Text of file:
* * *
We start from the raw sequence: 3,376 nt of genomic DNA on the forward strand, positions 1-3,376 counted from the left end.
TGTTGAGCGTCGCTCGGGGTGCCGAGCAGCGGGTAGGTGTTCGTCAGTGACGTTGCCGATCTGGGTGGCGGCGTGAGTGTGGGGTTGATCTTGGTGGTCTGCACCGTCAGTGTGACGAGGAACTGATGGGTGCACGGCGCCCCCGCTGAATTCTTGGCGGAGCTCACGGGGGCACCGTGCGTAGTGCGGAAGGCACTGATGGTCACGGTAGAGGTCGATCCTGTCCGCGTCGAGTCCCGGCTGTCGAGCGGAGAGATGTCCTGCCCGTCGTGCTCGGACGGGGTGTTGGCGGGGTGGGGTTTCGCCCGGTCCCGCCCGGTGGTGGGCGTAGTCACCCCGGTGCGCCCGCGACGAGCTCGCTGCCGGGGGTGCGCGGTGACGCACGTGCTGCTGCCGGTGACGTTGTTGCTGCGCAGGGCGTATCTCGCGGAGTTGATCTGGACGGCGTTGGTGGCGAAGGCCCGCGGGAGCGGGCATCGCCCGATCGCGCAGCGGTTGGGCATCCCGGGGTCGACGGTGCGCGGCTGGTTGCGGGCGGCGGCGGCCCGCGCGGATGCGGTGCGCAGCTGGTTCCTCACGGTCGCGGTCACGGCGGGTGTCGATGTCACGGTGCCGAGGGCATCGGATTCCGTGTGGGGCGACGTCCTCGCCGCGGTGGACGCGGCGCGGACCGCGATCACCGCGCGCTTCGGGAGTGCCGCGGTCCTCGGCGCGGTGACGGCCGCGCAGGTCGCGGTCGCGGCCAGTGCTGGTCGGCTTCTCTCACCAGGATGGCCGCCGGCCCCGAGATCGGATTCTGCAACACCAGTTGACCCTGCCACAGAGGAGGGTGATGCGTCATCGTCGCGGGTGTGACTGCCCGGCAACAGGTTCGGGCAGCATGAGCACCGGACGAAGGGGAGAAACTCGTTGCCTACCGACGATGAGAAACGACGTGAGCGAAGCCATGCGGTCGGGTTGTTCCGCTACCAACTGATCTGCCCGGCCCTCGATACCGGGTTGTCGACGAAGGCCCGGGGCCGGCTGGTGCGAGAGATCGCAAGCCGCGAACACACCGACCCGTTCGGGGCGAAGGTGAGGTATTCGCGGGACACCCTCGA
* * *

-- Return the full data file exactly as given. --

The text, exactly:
We start from the raw sequence: 3,376 nt of genomic DNA on the forward strand, positions 1-3,376 counted from the left end.
TGTTGAGCGTCGCTCGGGGTGCCGAGCAGCGGGTAGGTGTTCGTCAGTGACGTTGCCGATCTGGGTGGCGGCGTGAGTGTGGGGTTGATCTTGGTGGTCTGCACCGTCAGTGTGACGAGGAACTGATGGGTGCACGGCGCCCCCGCTGAATTCTTGGCGGAGCTCACGGGGGCACCGTGCGTAGTGCGGAAGGCACTGATGGTCACGGTAGAGGTCGATCCTGTCCGCGTCGAGTCCCGGCTGTCGAGCGGAGAGATGTCCTGCCCGTCGTGCTCGGACGGGGTGTTGGCGGGGTGGGGTTTCGCCCGGTCCCGCCCGGTGGTGGGCGTAGTCACCCCGGTGCGCCCGCGACGAGCTCGCTGCCGGGGGTGCGCGGTGACGCACGTGCTGCTGCCGGTGACGTTGTTGCTGCGCAGGGCGTATCTCGCGGAGTTGATCTGGACGGCGTTGGTGGCGAAGGCCCGCGGGAGCGGGCATCGCCCGATCGCGCAGCGGTTGGGCATCCCGGGGTCGACGGTGCGCGGCTGGTTGCGGGCGGCGGCGGCCCGCGCGGATGCGGTGCGCAGCTGGTTCCTCACGGTCGCGGTCACGGCGGGTGTCGATGTCACGGTGCCGAGGGCATCGGATTCCGTGTGGGGCGACGTCCTCGCCGCGGTGGACGCGGCGCGGACCGCGATCACCGCGCGCTTCGGGAGTGCCGCGGTCCTCGGCGCGGTGACGGCCGCGCAGGTCGCGGTCGCGGCCAGTGCTGGTCGGCTTCTCTCACCAGGATGGCCGCCGGCCCCGAGATCGGATTCTGCAACACCAGTTGACCCTGCCACAGAGGAGGGTGATGCGTCATCGTCGCGGGTGTGACTGCCCGGCAACAGGTTCGGGCAGCATGAGCACCGGACGAAGGGGAGAAACTCGTTGCCTACCGACGATGAGAAACGACGTGAGCGAAGCCATGCGGTCGGGTTGTTCCGCTACCAACTGATCTGCCCGGCCCTCGATACCGGGTTGTCGACGAAGGCCCGGGGCCGGCTGGTGCGAGAGATCGCAAGCCGCGAACACACCGACCCGTTCGGGGCGAAGGTGAGGTATTCGCGGGACACCCTCGA